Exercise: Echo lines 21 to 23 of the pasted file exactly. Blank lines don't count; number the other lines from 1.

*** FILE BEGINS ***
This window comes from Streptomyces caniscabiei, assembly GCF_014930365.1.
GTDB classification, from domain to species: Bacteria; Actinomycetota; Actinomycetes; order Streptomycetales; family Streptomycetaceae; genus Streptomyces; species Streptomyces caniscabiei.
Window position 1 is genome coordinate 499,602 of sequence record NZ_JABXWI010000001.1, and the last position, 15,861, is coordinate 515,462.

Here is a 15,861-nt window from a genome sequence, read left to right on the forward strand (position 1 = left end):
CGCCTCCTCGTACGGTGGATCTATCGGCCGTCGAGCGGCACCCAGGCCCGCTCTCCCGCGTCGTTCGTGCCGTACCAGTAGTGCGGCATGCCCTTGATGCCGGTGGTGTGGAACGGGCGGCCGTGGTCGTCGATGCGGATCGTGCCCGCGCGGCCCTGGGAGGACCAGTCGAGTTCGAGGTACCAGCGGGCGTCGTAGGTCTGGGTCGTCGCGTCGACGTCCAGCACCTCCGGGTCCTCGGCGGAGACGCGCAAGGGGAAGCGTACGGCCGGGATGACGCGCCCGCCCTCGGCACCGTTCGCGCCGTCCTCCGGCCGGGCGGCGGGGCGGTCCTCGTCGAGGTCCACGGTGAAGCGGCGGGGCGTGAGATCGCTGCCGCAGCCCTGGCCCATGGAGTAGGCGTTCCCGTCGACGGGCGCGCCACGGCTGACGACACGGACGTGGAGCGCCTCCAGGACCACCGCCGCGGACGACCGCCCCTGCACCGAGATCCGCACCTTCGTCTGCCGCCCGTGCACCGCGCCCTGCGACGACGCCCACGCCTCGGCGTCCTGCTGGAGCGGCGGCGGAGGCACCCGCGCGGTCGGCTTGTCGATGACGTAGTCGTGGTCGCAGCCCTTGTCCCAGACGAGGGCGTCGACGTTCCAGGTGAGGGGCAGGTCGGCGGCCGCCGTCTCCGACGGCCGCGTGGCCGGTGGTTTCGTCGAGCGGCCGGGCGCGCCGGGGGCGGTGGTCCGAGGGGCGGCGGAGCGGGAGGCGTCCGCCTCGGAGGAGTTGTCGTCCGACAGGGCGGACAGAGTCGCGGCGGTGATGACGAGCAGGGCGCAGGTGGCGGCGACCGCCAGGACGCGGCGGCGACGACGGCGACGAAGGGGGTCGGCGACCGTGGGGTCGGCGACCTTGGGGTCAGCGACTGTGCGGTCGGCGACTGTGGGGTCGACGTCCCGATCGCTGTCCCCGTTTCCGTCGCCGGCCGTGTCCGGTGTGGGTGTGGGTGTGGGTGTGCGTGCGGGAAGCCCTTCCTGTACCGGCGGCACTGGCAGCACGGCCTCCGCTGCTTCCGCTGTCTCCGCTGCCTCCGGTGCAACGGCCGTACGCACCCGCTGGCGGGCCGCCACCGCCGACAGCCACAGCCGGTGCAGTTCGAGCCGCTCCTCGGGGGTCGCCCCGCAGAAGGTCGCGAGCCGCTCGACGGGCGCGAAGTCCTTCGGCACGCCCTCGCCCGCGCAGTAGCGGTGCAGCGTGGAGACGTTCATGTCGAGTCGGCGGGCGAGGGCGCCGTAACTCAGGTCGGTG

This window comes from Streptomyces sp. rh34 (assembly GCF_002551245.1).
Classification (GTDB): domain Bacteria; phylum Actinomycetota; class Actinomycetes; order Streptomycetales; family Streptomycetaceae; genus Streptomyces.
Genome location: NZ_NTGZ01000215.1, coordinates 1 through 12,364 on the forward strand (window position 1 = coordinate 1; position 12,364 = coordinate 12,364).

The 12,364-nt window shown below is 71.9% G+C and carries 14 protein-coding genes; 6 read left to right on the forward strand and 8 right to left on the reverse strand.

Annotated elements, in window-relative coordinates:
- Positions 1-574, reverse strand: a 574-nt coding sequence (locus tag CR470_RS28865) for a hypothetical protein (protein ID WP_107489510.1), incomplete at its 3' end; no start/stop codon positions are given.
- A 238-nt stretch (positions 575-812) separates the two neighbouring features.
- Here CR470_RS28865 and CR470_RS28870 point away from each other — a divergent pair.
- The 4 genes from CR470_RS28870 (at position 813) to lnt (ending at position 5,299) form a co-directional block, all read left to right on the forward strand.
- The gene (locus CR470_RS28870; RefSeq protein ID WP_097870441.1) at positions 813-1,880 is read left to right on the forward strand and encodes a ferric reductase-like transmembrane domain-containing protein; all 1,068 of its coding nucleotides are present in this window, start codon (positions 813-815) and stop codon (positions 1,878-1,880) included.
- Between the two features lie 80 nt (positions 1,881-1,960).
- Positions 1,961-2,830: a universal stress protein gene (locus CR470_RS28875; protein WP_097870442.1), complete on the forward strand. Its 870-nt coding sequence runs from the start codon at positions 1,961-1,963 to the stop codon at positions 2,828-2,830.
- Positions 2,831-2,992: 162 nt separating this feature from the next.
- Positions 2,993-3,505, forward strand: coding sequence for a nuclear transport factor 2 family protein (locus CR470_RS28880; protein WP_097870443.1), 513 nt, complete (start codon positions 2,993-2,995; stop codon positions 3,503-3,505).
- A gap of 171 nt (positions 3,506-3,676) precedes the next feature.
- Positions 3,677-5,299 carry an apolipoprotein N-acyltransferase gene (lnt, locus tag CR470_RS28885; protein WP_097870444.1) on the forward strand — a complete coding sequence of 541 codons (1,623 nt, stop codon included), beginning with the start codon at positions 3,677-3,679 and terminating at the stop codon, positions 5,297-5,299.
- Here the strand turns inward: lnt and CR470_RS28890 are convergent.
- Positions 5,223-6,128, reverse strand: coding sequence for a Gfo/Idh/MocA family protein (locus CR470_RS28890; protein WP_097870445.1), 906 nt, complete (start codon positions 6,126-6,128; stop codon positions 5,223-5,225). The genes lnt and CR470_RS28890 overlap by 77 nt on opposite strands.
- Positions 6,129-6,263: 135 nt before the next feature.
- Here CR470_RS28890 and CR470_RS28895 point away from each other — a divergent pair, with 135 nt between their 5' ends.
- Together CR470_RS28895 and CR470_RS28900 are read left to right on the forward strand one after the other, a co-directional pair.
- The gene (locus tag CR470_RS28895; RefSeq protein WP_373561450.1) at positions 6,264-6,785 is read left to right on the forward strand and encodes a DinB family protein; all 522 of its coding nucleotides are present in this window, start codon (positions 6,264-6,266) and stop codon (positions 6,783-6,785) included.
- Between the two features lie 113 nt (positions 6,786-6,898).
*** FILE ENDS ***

- Positions 3,677-5,299 carry an apolipoprotein N-acyltransferase gene (lnt, locus tag CR470_RS28885; protein WP_097870444.1) on the forward strand — a complete coding sequence of 541 codons (1,623 nt, stop codon included), beginning with the start codon at positions 3,677-3,679 and terminating at the stop codon, positions 5,297-5,299.
- Here the strand turns inward: lnt and CR470_RS28890 are convergent.
- Positions 5,223-6,128, reverse strand: coding sequence for a Gfo/Idh/MocA family protein (locus CR470_RS28890; protein WP_097870445.1), 906 nt, complete (start codon positions 6,126-6,128; stop codon positions 5,223-5,225). The genes lnt and CR470_RS28890 overlap by 77 nt on opposite strands.